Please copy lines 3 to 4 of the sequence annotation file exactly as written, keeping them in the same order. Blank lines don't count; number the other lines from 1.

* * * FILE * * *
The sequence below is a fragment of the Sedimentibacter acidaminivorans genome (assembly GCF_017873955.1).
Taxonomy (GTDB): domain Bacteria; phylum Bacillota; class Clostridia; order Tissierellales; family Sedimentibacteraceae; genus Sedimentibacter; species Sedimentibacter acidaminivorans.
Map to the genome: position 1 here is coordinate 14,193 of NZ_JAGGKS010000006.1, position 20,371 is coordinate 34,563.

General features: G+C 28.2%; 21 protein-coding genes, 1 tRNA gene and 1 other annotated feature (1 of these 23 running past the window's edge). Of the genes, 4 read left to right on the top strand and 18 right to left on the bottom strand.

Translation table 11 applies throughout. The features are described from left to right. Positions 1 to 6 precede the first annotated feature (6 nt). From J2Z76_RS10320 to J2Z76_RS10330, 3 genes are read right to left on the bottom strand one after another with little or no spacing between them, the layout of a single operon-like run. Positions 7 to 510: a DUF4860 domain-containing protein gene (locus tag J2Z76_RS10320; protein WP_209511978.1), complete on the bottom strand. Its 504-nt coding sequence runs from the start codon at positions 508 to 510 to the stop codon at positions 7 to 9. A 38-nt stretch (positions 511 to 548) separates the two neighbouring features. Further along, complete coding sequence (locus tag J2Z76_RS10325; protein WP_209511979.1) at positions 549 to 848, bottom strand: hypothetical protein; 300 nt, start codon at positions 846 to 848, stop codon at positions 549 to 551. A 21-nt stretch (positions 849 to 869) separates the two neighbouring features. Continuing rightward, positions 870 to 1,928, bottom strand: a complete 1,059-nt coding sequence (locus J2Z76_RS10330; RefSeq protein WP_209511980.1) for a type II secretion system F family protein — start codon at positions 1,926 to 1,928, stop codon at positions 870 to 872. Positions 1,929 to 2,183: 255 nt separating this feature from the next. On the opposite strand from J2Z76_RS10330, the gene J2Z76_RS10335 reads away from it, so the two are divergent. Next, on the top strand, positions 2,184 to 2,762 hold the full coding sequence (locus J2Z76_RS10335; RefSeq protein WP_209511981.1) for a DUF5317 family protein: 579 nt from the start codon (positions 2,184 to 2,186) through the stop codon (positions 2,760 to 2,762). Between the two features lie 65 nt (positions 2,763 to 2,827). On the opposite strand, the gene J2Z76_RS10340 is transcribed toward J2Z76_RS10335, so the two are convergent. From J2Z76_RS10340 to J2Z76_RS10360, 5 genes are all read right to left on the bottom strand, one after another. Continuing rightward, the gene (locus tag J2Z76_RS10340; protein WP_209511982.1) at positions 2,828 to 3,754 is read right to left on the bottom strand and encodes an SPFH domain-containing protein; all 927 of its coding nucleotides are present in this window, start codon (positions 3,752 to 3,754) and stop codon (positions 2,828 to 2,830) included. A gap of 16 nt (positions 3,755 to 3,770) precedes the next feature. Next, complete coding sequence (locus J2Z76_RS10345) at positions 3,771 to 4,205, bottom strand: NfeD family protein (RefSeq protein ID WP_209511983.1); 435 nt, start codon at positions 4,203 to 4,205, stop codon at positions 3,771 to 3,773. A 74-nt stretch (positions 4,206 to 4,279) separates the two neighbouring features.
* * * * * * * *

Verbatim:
Map to the genome: position 1 here is coordinate 14,193 of NZ_JAGGKS010000006.1, position 20,371 is coordinate 34,563.

General features: G+C 28.2%; 21 protein-coding genes, 1 tRNA gene and 1 other annotated feature (1 of these 23 running past the window's edge). Of the genes, 4 read left to right on the top strand and 18 right to left on the bottom strand.